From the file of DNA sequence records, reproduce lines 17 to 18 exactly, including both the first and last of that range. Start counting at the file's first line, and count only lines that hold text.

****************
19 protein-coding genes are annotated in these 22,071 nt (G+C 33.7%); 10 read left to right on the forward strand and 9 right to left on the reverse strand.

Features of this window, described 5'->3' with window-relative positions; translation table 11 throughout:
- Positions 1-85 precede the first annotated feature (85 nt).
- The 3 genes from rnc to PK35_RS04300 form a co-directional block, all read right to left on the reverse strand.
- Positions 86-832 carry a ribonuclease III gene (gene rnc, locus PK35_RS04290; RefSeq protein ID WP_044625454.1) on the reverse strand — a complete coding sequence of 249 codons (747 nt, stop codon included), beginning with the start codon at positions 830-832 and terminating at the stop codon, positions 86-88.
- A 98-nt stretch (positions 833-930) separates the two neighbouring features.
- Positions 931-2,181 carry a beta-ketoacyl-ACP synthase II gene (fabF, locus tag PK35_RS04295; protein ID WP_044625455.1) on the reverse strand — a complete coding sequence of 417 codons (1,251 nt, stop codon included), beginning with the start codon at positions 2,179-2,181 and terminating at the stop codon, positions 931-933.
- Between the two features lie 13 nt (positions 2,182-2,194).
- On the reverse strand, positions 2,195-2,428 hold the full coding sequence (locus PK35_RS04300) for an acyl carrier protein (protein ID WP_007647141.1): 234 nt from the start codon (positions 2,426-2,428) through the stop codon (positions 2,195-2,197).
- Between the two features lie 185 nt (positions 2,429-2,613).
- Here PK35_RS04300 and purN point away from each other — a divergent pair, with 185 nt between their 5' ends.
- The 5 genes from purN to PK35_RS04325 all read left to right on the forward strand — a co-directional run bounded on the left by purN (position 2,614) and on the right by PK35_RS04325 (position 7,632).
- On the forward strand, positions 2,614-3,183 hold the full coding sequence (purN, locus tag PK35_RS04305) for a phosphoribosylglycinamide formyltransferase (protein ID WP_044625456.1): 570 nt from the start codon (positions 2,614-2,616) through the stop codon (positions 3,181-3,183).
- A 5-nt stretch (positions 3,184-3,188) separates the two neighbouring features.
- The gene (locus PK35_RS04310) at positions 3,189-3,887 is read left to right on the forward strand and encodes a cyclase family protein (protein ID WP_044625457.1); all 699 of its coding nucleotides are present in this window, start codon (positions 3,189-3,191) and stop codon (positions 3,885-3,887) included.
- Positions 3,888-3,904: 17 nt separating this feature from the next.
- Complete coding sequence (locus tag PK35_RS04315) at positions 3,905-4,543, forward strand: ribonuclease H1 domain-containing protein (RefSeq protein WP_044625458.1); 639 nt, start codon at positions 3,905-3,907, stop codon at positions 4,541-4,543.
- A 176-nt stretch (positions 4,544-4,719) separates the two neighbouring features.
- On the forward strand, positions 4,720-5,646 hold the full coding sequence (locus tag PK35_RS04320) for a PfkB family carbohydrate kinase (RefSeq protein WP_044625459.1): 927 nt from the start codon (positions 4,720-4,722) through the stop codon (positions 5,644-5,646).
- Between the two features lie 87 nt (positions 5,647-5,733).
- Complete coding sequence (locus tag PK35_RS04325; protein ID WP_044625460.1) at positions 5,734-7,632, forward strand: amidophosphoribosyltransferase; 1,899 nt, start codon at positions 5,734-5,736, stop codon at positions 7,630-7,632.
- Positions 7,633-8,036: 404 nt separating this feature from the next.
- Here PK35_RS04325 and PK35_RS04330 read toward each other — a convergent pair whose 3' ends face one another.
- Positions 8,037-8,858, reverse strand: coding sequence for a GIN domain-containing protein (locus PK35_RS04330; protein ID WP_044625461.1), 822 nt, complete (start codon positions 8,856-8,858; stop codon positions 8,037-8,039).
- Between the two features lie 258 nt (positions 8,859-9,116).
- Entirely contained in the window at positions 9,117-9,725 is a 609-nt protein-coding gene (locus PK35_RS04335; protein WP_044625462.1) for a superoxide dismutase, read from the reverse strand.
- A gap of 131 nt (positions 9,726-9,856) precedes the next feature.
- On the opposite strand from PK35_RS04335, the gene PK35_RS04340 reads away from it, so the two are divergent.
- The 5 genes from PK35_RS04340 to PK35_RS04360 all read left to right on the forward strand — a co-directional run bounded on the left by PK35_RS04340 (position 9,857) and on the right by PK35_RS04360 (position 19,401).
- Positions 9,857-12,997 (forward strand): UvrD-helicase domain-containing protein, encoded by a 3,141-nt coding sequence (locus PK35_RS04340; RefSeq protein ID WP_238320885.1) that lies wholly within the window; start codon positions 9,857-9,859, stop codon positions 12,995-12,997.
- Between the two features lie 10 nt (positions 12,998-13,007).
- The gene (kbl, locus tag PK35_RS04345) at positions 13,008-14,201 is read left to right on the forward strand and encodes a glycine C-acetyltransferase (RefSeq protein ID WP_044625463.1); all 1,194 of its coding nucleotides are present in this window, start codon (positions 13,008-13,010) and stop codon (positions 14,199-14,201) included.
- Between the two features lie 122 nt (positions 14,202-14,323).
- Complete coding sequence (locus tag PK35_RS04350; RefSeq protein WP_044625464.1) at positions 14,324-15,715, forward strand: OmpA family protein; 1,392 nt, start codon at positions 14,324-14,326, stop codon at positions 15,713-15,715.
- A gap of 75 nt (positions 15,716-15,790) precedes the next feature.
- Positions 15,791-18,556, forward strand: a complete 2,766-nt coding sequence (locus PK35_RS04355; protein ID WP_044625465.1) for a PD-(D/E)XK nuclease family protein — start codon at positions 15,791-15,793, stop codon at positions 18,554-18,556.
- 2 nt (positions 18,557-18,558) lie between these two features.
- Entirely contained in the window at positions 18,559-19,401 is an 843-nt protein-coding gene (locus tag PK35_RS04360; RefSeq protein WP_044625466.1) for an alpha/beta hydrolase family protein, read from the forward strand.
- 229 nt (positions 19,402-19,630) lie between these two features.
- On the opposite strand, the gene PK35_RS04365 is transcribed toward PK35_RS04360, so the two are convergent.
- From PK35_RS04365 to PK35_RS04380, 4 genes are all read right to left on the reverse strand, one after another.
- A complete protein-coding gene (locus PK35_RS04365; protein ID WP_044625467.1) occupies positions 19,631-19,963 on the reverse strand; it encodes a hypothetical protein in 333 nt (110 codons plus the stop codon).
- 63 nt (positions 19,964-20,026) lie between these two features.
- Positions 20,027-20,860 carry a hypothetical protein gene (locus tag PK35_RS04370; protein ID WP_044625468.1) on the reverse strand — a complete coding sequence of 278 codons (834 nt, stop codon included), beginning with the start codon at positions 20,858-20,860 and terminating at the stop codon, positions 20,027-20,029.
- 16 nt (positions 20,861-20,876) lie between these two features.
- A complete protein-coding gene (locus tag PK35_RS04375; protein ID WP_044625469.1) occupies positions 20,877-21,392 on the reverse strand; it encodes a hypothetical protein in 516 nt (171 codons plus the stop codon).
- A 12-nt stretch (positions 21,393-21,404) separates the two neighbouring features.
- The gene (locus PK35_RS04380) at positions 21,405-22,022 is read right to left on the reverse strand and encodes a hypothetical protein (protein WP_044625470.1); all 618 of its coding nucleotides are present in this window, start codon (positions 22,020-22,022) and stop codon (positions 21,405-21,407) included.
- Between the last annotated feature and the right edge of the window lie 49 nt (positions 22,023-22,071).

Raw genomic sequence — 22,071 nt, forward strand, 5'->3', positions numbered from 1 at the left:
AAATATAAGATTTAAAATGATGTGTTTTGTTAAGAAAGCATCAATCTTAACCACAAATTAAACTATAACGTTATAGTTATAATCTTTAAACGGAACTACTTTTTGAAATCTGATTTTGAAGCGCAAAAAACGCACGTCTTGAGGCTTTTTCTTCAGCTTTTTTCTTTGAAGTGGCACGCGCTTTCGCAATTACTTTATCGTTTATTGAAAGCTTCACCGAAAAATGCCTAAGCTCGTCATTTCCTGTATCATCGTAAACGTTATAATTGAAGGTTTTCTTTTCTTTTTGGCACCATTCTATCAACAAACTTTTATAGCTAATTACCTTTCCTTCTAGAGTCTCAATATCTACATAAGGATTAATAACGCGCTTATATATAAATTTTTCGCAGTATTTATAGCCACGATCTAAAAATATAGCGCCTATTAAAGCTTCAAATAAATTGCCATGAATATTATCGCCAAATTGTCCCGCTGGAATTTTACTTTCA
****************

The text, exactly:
- Complete coding sequence (locus tag PK35_RS04315) at positions 3,905-4,543, forward strand: ribonuclease H1 domain-containing protein (RefSeq protein WP_044625458.1); 639 nt, start codon at positions 3,905-3,907, stop codon at positions 4,541-4,543.
- A 176-nt stretch (positions 4,544-4,719) separates the two neighbouring features.